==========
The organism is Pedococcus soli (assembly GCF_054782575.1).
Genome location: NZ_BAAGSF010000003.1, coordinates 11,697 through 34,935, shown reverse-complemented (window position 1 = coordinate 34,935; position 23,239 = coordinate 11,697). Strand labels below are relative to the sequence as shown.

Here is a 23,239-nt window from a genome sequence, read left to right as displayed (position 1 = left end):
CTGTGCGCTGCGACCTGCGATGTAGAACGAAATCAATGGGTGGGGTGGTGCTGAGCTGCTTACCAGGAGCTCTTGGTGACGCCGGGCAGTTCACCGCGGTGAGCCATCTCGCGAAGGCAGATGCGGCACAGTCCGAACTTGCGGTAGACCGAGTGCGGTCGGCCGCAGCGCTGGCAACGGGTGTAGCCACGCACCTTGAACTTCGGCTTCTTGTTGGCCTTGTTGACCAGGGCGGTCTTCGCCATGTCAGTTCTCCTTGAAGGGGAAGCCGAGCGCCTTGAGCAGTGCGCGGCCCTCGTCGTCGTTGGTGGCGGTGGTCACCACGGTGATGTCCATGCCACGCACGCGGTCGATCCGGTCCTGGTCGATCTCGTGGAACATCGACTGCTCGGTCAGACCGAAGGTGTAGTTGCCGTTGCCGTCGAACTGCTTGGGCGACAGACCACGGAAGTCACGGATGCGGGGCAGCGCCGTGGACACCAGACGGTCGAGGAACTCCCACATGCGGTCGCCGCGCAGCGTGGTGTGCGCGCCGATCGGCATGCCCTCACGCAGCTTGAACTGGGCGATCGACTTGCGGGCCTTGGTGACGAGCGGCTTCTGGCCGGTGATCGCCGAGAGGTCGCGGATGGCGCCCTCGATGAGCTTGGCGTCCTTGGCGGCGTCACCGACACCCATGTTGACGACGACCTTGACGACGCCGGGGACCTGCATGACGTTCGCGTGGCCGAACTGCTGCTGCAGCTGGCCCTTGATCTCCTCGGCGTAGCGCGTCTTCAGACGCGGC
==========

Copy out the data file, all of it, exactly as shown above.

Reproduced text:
The organism is Pedococcus soli (assembly GCF_054782575.1).
Genome location: NZ_BAAGSF010000003.1, coordinates 11,697 through 34,935, shown reverse-complemented (window position 1 = coordinate 34,935; position 23,239 = coordinate 11,697). Strand labels below are relative to the sequence as shown.

Here is a 23,239-nt window from a genome sequence, read left to right as displayed (position 1 = left end):
CTGTGCGCTGCGACCTGCGATGTAGAACGAAATCAATGGGTGGGGTGGTGCTGAGCTGCTTACCAGGAGCTCTTGGTGACGCCGGGCAGTTCACCGCGGTGAGCCATCTCGCGAAGGCAGATGCGGCACAGTCCGAACTTGCGGTAGACCGAGTGCGGTCGGCCGCAGCGCTGGCAACGGGTGTAGCCACGCACCTTGAACTTCGGCTTCTTGTTGGCCTTGTTGACCAGGGCGGTCTTCGCCATGTCAGTTCTCCTTGAAGGGGAAGCCGAGCGCCTTGAGCAGTGCGCGGCCCTCGTCGTCGTTGGTGGCGGTGGTCACCACGGTGATGTCCATGCCACGCACGCGGTCGATCCGGTCCTGGTCGATCTCGTGGAACATCGACTGCTCGGTCAGACCGAAGGTGTAGTTGCCGTTGCCGTCGAACTGCTTGGGCGACAGACCACGGAAGTCACGGATGCGGGGCAGCGCCGTGGACACCAGACGGTCGAGGAACTCCCACATGCGGTCGCCGCGCAGCGTGGTGTGCGCGCCGATCGGCATGCCCTCACGCAGCTTGAACTGGGCGATCGACTTGCGGGCCTTGGTGACGAGCGGCTTCTGGCCGGTGATCGCCGAGAGGTCGCGGATGGCGCCCTCGATGAGCTTGGCGTCCTTGGCGGCGTCACCGACACCCATGTTGACGACGACCTTGACGACGCCGGGGACCTGCATGACGTTCGCGTGGCCGAACTGCTGCTGCAGCTGGCCCTTGATCTCCTCGGCGTAGCGCGTCTTCAGACGCGGC